I am sure anyone reading this knows that the hunting of birds in Lebanon as with elsewhere in the Mediterranean, Middle East and North Africa is a serious problem. Birdlife International in their report “The Killing” estimated that 2.6m birds are killed here every year. Migratory species seem to be especially targeted, and every year on social media we see numerous pictures of dead raptors, storks, pelicans and many others. Awareness of the problems around bird hunting in Lebanon is growing amongst the general population.
After several years of planning, the updated Arabic version of the field guide to the Birds of the Middle East has been launched today at the Emirates Airline Festival of Literature in Dubai. A panel chaired by Peter Hellyer, a member of the Emirates Bird Records Committee discussed the importance of the Arabic language field guide. The book was introduced by co-author, Richard Porter, who stressed the importance of encouraging children to develop an interest in birds and birding, and how he hoped this book would help achieve that. Whilst Richard told tales about the way in which children in Yemen had scrambled to get copies of leaflets about their country's birds, Emirati birder Ahmed Al Ali explained how it was difficult for young Emiratis to get excited about birds without anything available in Arabic. Oscar Campbell, chairman of the Emirates Bird Records Committee and himself a teacher
This weekend sees the official launch of an updated Arabic version of the Birds of the Middle East. Richard Porter is currently in Dubai at the Emirates Airline Festival of Literature where he will be giving a talk on Wars and Wildlife followed by the official book launch event on Saturday 11th March. Joining him for the book launch will be OSME members and local UAE birders, Ahmed Al Ali, Oscar Campbell and Peter Hellyer.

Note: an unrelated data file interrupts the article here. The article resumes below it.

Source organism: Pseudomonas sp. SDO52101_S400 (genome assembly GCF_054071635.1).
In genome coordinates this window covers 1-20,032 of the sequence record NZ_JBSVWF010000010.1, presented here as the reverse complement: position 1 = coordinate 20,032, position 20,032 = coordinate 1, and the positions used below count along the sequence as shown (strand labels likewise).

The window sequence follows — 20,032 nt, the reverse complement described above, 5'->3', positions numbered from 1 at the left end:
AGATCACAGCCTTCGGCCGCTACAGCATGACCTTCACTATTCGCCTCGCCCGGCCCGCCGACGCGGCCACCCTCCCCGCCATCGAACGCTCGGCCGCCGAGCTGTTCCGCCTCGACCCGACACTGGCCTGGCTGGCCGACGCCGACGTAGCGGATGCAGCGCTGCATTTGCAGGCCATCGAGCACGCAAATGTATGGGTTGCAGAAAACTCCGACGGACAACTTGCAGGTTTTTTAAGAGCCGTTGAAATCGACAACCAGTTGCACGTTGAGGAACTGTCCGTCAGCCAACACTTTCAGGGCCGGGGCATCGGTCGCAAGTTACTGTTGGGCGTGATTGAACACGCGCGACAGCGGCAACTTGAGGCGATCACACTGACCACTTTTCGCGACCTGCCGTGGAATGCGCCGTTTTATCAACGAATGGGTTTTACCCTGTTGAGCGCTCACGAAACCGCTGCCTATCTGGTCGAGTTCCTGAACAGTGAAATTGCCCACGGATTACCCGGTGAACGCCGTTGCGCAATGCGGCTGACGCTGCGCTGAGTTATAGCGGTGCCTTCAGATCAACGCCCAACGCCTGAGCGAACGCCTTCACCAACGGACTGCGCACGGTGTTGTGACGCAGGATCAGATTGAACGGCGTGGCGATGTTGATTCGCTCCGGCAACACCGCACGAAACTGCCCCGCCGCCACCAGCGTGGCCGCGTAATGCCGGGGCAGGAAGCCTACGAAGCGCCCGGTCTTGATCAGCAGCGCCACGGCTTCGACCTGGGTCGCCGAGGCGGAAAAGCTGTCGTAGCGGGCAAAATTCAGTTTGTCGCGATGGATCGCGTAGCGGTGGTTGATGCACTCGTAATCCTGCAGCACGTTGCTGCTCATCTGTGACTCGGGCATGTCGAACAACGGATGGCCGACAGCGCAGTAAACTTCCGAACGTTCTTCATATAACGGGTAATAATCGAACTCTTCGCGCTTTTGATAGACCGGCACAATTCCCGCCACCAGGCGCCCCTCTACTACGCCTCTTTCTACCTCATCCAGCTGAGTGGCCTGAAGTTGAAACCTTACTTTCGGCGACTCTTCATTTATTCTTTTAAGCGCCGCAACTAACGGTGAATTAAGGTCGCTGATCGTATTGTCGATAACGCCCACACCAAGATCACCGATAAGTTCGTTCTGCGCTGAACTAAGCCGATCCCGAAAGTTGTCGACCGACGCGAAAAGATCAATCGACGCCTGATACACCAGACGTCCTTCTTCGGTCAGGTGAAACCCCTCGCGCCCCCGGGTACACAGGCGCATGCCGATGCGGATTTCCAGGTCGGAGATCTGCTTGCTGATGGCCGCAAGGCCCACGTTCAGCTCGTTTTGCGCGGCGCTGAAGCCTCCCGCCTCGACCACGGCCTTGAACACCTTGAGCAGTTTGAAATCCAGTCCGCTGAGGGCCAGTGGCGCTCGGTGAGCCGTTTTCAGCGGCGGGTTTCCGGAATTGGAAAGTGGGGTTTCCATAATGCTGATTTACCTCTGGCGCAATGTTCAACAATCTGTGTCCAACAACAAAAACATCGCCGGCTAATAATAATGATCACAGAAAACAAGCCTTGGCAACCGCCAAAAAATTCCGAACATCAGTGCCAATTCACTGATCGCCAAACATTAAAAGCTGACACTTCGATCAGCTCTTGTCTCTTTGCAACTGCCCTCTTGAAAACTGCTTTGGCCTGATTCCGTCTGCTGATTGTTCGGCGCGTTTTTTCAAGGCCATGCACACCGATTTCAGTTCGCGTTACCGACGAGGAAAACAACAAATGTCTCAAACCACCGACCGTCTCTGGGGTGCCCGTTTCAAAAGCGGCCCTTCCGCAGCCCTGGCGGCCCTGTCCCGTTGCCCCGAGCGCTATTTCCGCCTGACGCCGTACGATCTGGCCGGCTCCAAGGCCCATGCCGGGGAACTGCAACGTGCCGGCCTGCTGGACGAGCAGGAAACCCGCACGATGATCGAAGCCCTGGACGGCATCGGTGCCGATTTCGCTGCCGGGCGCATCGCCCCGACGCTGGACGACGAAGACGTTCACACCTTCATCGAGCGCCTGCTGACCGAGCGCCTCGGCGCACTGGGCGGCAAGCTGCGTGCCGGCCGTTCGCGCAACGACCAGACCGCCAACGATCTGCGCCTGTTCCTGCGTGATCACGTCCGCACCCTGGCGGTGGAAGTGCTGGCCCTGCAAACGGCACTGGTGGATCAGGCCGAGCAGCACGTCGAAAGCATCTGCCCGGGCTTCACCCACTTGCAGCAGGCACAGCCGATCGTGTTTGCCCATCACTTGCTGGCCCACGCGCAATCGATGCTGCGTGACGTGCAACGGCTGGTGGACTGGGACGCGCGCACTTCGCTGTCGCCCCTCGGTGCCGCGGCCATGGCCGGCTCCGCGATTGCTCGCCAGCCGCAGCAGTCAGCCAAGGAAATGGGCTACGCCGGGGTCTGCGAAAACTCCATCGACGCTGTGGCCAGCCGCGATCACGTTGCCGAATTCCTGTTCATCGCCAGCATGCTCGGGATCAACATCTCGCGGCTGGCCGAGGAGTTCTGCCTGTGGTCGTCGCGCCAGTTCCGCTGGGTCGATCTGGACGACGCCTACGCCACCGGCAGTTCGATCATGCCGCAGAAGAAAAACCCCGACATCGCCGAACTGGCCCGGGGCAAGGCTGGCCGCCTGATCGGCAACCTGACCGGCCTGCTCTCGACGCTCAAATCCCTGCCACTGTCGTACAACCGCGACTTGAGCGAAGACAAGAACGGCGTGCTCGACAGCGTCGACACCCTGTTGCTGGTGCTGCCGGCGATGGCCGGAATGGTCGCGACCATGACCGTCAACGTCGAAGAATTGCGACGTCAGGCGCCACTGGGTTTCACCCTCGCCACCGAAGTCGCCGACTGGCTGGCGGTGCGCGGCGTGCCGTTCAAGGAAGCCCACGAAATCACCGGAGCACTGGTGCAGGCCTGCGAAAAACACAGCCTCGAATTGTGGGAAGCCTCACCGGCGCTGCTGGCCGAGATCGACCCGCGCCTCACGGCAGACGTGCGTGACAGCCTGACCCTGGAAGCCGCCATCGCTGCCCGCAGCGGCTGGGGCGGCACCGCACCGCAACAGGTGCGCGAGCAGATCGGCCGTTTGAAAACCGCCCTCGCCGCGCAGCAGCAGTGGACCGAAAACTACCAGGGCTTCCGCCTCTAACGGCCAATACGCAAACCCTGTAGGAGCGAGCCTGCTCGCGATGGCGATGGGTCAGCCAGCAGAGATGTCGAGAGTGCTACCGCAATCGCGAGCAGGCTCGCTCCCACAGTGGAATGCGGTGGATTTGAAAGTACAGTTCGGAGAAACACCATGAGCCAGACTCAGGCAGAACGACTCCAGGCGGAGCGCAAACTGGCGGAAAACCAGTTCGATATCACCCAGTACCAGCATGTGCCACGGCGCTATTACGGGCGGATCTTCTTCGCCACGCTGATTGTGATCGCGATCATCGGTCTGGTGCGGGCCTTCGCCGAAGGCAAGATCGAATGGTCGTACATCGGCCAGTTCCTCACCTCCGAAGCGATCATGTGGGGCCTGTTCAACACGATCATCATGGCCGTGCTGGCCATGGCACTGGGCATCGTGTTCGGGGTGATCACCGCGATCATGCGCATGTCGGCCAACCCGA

The number of fully documented slender-billed curlew nests ever found could be counted on one hand. And they all come from the turn of last century from near Omsk in Siberian Russia. This area falls just outside the OSME region but this species was a regular passage and wintering visitor, even if it did not breed.
There are several sites along the Okhotsk Sea where waders make their first stopovers before their southward migration. For the last several years our group have worked on the largest known wader stopover on the western coast of Kamchatka peninsula, in the estuary Khairusova-Belogolovaya river.
Of all the birds that have occurred in the OSME region, the slender-billed curlew is now perhaps the most enigmatic. Even after the recent review by Guy Kirwan et al. of records from the region, it is clear from the historical distribution of the species that the Middle East was both a passage and wintering area of this critically endangered species.
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Sandgrouse is published by OSME contains papers and short notes on the ornithology of the OSME region, provides bird and conservation news from the region and a comprehensive round up of bird sightings in the Middle East, the Caucasus and Central Asia.